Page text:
of the Day
Clue of the Month
fermented Japanese bean paste
clues: Japanese soup; Soybean paste; High-protein soup; Japanese
soup ingredient; Soup
with sushi; Soy-based soup
2 times a year
in English language:
81129 / 86800
Soup with James Brown
is a traditional Japanese food produced by fermenting rice,
barley and/or soybeans, with salt and the mold kōjikin (the
most typical miso is made with soy). The typical result is a
thick paste used for sauces and spreads, pickling vegetables or
meats, and mixing with dashi soup stock to serve as miso soup
called Misoshiru, a Japanese culinary staple. High in protein and
rich in vitamins and minerals, miso played an important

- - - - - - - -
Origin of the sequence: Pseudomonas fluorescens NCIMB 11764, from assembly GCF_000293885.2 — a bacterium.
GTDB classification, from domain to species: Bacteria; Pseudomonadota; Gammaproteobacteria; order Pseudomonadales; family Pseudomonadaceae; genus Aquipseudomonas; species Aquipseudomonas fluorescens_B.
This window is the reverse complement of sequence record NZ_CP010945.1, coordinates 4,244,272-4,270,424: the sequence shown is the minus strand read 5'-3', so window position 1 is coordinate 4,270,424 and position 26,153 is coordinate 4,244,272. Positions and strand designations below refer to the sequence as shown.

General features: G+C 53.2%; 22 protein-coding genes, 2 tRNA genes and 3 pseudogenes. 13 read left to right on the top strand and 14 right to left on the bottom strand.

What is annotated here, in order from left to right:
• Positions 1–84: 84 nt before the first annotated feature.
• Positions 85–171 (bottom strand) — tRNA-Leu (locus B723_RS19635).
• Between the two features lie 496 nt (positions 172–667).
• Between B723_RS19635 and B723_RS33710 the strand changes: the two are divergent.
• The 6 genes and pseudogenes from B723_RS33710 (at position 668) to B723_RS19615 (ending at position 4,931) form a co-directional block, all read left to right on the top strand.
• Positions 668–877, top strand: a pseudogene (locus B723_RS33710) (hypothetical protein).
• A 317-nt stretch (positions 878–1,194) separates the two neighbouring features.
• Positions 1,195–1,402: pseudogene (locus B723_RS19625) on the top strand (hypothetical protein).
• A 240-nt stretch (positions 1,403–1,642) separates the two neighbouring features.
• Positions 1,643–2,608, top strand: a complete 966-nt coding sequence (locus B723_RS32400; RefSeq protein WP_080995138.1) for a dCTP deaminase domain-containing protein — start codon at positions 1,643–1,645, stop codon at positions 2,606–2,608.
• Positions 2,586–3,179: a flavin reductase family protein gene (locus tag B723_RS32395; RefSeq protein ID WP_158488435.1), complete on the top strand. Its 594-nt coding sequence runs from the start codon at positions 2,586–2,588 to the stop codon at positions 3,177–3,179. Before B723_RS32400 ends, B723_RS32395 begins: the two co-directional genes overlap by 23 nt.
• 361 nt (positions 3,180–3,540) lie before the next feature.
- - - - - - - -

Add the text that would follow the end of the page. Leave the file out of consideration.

nutritional role in feudal Japan. Miso is still very widely used
in Japan, both in traditional and modern cooking, and has been
gaining world-wide interest. Miso is typically salty, but its
flavor and aroma depend on various factors in the ingredients and
fermentation process. Different varieties of miso have been
described as salty, sweet, earthy, fruity, and savoury, and there
is an extremely wide variety of miso available.
for sale in a Tokyo food hall.
the Edo period miso was also called hishio and kuki.
the Muromachi era, miso was made without grinding the soybeans,
somewhat like natto. In the Kamakura era, a common meal was made
up of a bowl of rice, some dried fish, a serving of miso, and a
fresh vegetable. In the Muromachi era, Buddhist monks realized
that soybeans could be ground into a paste, spawning new cooking
methods where miso was used to flavor other foods.
article is licensed under the GNU
Free Documentation License.
It uses material from the Wikipedia